Opinions: Cast Iron Tea Pots?


Made from leaves that have not been oxidized.

Opinions: Cast Iron Tea Pots?

Postby beforewisdom » Aug 21st, '11, 11:51

A friend of mine was given a pot designed for green tea and since she isn't into green tea she gave it to me. It is very similar to this tea pot:

Image

It is made out of cast iron. Is that a good idea for green tea or health?

Is there some kind of liner I could buy to filter out the leaves when I pour?

Thanks in advance for all polite opinions.
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Re: Opinions: Cast Iron Tea Pots?

Postby edkrueger » Aug 21st, '11, 13:28

Terrible for green tea. It will maintain too much heat. I have a few of those that I use to keep western brewed tea or water warm, but never brew in them.
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Re: Opinions: Cast Iron Tea Pots?

Postby Chip » Aug 21st, '11, 14:03

+1, marketing ploy.

There are infuser baskets that come with them. You can buy replacements in Chinatown hardware stores, etc.

If you do brew green tea in it, use cooler water. Or use it as Ed does. They are nice aesthically, just not real practical in the real world.

EDIT: I guess we should ask, is it enameled and shiny on the inside or is it rough iron?
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Re: Opinions: Cast Iron Tea Pots?

Postby beforewisdom » Aug 21st, '11, 16:05

Rough iron.

Thanks for the information Ed. I'm glad I only made one serving in it so far. I have cash now so I think I will look for an earthen tea pot.
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Re: Opinions: Cast Iron Tea Pots?

Postby Chip » Aug 21st, '11, 16:37

If it is not enameled on the inside, then it is fully exposed iron. Usually this is a kettle, not a teapot. Water is heated inside it, not brewing tea. Thus this is likely why it did not have an infuser.

An actual photo (maybe an interior and an exterior) of your piece would be helpful to help discern whether it is a kettle or a pot.

If it is a kettle, you probably should not be using it as a teapot.
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Re: Opinions: Cast Iron Tea Pots?

Postby strickmr » Aug 21st, '11, 18:33

I have a cast iron teapot from Teavana. Oh, how I remember the time I brewed their Gyokuro in it and how terrible it was. I brewed over a liter of it at one time. Needless to say, when I looked online and discovered how wrong I was for brewing Gyo this way, I was ashamed of myself and immediately went and bought a Houhin. I do still use the cast iron for the same reasons as above.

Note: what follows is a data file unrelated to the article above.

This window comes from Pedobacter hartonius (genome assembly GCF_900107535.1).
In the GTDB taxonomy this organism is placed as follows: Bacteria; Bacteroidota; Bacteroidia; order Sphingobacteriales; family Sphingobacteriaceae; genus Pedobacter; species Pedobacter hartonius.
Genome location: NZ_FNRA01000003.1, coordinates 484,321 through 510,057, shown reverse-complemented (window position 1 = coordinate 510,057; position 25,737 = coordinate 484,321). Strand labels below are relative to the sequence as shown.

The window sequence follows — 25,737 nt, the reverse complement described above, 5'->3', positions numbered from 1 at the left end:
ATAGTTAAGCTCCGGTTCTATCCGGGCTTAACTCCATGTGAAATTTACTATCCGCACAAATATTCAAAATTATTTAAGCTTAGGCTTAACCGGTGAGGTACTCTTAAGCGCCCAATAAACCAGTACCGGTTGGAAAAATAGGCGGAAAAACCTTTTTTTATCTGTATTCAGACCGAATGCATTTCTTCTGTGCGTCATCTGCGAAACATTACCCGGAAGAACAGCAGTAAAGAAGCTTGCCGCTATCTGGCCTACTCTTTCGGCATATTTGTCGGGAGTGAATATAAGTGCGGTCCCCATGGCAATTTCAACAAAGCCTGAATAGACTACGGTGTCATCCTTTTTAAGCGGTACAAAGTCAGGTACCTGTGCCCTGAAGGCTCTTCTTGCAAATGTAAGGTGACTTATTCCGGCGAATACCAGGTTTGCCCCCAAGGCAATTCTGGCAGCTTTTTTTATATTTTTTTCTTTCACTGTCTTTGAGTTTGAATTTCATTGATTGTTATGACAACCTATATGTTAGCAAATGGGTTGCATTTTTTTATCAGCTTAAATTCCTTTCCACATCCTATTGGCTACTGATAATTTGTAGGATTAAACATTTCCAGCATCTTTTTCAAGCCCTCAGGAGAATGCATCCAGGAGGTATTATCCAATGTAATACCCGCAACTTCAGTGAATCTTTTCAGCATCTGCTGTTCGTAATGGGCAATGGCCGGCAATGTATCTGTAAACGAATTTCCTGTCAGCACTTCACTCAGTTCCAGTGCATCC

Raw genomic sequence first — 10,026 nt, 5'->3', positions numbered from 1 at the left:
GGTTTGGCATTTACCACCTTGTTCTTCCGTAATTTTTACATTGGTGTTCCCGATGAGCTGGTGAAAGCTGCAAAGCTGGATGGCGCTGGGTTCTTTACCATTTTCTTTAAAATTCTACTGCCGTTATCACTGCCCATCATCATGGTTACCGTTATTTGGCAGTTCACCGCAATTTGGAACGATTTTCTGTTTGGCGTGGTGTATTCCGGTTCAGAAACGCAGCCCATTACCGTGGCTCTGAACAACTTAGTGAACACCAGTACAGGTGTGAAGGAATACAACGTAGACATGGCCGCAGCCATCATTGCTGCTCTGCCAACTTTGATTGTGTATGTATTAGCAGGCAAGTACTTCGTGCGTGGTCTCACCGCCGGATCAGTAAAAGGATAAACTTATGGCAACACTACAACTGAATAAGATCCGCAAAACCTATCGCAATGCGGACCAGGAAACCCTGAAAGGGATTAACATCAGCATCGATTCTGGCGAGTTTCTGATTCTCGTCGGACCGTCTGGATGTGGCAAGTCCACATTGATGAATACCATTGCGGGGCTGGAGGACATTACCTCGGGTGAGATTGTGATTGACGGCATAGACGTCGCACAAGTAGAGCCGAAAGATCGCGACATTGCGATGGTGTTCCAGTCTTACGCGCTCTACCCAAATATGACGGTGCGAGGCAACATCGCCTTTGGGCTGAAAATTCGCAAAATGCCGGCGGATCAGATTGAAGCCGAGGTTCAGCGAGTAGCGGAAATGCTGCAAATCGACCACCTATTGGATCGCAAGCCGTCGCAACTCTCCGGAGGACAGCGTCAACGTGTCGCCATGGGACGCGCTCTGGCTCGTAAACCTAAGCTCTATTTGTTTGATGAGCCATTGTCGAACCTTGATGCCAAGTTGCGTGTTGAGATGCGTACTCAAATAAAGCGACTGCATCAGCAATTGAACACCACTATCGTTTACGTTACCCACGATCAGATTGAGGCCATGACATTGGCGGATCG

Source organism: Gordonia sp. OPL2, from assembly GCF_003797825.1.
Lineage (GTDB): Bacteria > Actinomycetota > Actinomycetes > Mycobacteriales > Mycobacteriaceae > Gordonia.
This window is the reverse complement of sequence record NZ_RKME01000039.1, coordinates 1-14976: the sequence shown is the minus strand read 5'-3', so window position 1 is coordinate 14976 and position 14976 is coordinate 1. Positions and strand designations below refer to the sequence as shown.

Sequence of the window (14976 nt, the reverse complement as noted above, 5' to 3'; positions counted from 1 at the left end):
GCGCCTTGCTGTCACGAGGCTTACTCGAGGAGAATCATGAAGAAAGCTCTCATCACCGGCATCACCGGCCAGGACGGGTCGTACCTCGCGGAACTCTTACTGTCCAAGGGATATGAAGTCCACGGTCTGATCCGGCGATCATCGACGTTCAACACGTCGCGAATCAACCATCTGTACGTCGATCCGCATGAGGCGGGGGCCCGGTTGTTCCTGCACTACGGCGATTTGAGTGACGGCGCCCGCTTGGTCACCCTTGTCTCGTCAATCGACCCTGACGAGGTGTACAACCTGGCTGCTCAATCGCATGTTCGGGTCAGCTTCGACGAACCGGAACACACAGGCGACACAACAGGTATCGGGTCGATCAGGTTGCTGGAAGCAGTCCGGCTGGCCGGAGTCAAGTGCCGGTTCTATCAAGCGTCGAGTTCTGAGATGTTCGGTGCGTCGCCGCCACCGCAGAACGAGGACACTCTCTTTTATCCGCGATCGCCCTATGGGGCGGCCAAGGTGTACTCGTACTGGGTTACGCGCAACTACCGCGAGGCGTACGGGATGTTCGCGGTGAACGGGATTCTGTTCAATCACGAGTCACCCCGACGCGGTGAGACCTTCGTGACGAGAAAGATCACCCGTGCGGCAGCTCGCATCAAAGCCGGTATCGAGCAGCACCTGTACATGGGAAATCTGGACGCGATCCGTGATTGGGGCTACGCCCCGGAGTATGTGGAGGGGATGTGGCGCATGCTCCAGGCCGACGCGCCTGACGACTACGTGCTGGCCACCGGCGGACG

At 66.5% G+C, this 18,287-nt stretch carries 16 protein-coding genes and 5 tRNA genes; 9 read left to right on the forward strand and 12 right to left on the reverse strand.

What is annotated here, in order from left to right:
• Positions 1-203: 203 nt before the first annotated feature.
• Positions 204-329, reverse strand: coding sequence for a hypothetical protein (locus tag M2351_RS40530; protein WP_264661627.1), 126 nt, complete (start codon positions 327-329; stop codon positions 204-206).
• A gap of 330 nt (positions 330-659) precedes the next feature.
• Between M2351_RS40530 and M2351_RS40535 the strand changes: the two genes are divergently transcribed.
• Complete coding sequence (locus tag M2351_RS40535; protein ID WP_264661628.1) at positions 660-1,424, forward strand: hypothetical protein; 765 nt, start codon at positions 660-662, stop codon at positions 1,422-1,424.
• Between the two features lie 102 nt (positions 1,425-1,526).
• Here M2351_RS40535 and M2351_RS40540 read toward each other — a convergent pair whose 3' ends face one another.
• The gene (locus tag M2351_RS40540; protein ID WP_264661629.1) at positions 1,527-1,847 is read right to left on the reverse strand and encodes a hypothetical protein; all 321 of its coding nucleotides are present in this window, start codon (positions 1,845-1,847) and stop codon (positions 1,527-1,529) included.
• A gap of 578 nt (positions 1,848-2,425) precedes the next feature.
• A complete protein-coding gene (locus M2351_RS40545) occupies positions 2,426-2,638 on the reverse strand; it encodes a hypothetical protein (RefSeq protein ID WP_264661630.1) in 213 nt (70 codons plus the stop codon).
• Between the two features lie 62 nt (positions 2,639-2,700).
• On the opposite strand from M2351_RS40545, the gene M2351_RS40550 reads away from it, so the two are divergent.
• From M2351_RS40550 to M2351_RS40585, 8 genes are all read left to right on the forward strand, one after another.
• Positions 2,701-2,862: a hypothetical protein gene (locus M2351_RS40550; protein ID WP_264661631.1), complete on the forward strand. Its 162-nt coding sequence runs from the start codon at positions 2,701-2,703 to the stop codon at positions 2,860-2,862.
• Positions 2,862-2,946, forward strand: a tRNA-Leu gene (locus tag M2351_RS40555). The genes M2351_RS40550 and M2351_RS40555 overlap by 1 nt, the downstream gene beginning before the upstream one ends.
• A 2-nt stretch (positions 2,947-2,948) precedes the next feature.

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Re: Opinions: Cast Iron Tea Pots?

Postby edkrueger » Aug 23rd, '11, 13:32

The lining does matter. I figured that the lack of infuser is just because it got lost. You can make tea in a kettle, but I wouldn't recommend it with any nice tea. However, you can't use a iron tea pot (with liner) as a kettle because the enamel on the inside and bottom will burn.
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Re: Opinions: Cast Iron Tea Pots?

Postby Tao » Aug 23rd, '11, 16:47

1, Make sure where is Cast Iron tea pot come from, the tea pot from China and Japan are big different in price and quality.

2, For green tea, my personal idea is using glass or thin ceramic tea ware to steep.
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Re: Opinions: Cast Iron Tea Pots?

Postby gingkoseto » Aug 24th, '11, 07:01

I have been thinking hard what I can do with my small enamel lined cast iron pots, except using them for decoration as in the past years. I use thermos for hot water, so don't need that function from cast iron either. But they are small and nice looking. So I guess I have no problem keeping them just for decoration. :D
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Re: Opinions: Cast Iron Tea Pots?

Postby Mooniac » Sep 4th, '11, 13:59

Do cast iron teapots affect the taste of tea (because of metal oxidizing) in it?
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Re: Opinions: Cast Iron Tea Pots?

Postby strickmr » Sep 4th, '11, 14:08

Mooniac wrote:Do cast iron teapots affect the taste of tea (because of metal oxidizing) in it?


I've always found a little taste of iron in my tea appealing. But you shouldn't have too much of a problem with that if you're using a fully glazed pot.
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Re: Opinions: Cast Iron Tea Pots?

Postby Mintaka » Sep 8th, '11, 19:06

I have seen pots that look exactly like that one in the picture. To my knowledge, they are fine for brewing tea directly in (as opposed to being a tea kettle), but I personally would echo the sentiments of others here and say I wouldn't put a green tea in it. Unless your water were quite cool, but I generally like to steep most greens hotter at first (170F) and let it immediately cool down within the 1-3 minutes I steep them. That pot might actually be nice for a Western-style brew of an oolong or something.

If the inside of the pot is lacquered there shouldn't be a problem with rusting. Just make sure the lacquer doesn't break.
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Re: Opinions: Cast Iron Tea Pots?

Postby Casualconnoisse... » Sep 14th, '11, 18:33

Has anyone ever done a comparison brewing of tea in a cast iron pot versus their normal method? I've been wondering which teas the pot (allegedly, I'm still a bit skeptical) affects. I had tea (not high-quality) that was brewed in a cast iron pot once, but didn't notice much of a difference when I took a teaspoon home and brewed it grandpa-style a little later.
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